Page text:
There was an audacity about it, carried out with amateurish callowness. As it turned out Australian batsman Cameron Bancroft, besieged and vulnerable, had been egged on by Australian cricket captain Steve Smith and the Australian leadership to do the insufferable: tamper with the ball.
Before the remorseless eagle eyes of modern cameras, Bancroft, in the third Test against South Africa in Cape Town, was detected possessing yellow adhesive tape intended to pick up dirt and particles that would, in turn, be used on the ball’s surface. This, it was assumed, was intended to give Smith’s team an advantage over an increasingly dominant South Africa.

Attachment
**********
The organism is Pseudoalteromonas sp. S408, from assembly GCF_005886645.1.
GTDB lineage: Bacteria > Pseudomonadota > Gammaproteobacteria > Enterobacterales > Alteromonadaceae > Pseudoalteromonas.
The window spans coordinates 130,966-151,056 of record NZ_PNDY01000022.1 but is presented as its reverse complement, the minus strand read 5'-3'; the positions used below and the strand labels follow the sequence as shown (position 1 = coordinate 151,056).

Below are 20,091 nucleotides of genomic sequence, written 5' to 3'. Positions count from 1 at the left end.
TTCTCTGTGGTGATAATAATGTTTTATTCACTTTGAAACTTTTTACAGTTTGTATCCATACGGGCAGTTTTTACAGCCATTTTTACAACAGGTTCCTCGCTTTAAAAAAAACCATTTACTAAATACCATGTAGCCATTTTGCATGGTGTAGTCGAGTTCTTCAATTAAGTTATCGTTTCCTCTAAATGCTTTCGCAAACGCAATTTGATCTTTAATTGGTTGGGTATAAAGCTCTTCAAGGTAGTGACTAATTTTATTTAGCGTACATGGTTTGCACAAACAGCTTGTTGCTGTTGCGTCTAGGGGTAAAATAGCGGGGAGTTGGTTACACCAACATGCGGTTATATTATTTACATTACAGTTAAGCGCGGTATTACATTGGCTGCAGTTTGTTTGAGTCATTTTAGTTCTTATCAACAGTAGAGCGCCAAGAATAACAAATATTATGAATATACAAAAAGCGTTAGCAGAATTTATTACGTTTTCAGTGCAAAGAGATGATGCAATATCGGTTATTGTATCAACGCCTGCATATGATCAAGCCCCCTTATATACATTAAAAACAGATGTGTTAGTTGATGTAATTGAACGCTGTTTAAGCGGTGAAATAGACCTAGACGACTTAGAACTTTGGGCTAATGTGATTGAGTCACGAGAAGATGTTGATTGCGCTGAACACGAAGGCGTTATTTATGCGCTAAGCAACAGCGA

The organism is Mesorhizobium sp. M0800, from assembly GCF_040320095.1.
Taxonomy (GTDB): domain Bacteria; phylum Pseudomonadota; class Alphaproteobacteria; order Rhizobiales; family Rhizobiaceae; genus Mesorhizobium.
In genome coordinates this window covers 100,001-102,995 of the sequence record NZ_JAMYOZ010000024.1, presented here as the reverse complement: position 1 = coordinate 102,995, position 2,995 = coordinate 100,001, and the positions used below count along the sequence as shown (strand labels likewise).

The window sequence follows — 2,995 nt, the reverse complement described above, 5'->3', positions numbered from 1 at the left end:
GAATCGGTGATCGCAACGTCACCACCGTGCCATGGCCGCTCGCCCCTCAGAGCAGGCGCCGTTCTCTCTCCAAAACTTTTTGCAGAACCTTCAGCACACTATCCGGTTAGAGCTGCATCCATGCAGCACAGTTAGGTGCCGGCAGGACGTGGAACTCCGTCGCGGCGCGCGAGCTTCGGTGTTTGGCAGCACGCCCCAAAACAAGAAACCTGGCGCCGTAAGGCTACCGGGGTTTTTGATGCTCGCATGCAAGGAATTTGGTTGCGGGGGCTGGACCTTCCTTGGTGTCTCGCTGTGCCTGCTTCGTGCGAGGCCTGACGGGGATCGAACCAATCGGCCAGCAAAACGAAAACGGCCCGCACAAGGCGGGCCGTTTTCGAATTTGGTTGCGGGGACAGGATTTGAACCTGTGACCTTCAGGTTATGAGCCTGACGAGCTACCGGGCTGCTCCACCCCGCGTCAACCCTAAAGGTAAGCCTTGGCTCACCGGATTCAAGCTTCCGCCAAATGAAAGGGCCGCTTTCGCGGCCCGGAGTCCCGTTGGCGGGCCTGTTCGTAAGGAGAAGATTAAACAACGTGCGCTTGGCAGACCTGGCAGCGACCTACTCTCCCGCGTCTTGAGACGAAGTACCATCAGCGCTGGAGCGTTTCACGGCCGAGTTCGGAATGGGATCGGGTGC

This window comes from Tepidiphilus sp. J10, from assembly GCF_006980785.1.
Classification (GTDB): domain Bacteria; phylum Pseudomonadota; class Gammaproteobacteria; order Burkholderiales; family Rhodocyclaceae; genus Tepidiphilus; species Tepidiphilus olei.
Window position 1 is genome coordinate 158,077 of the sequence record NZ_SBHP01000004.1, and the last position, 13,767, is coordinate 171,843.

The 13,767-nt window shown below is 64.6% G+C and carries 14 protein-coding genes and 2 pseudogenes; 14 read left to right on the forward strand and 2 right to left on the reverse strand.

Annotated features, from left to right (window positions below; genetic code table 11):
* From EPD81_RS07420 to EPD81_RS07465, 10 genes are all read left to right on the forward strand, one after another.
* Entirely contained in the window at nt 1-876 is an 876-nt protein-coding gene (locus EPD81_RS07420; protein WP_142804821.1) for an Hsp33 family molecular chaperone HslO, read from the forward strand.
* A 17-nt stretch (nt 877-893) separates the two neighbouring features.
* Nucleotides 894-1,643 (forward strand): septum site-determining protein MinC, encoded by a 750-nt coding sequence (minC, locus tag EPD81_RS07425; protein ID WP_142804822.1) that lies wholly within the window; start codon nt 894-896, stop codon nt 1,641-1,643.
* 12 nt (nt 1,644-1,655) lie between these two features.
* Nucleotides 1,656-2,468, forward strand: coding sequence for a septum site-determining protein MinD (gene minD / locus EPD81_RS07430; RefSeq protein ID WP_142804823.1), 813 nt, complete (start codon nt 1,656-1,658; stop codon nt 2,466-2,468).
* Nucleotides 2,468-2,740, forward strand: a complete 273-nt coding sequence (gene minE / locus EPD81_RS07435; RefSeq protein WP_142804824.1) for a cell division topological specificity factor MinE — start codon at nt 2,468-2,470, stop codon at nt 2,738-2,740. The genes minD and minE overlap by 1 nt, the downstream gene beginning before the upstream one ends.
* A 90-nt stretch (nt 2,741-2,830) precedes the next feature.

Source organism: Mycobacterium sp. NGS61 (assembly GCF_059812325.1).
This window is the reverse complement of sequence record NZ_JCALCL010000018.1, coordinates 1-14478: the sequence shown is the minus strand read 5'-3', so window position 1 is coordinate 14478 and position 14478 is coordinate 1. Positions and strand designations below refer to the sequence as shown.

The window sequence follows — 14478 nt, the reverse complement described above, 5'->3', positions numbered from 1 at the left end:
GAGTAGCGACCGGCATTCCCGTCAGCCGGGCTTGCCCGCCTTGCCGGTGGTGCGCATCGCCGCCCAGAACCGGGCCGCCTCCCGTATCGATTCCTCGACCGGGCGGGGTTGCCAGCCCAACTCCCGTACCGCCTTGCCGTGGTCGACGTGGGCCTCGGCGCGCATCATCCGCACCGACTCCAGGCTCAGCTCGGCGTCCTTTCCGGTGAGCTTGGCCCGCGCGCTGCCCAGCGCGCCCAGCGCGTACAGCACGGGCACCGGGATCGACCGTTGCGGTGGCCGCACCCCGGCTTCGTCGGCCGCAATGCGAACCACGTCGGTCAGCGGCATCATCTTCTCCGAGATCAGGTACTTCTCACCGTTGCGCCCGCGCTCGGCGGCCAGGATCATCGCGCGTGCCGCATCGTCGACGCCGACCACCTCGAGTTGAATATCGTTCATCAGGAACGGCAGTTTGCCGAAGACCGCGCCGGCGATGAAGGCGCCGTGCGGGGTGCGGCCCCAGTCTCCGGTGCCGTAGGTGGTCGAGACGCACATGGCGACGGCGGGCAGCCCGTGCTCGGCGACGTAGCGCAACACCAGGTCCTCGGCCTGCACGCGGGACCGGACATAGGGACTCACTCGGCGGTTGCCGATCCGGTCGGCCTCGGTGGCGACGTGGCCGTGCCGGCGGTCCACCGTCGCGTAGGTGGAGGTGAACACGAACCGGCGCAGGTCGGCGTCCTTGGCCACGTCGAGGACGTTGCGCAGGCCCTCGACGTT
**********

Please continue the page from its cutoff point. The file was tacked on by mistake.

The reaction from the head of Cricket Australia, John Sutherland, was one of distress. “It’s a sad day for Australian cricket.” Australian veteran cricketers effused horror and disbelief. Former captain Michael Clarke wished this was “a bad dream”.
One of the greatest purveyors of slow bowling in the game’s history, Shane Warne, expressed extreme disappointment “with the pictures I saw on our coverage here in Cape Town. If proven the alleged ball tampering is what we all think it is – then I hope Steve Smith (Captain) [and] Darren Lehmann (Coach) do the press conference to clean this mess up!”
Indignation, not to mention moral and ethical shock, should be more qualified. This, after all, is a murky area of cricket. An injunction against ball tampering may well be enforced but players have…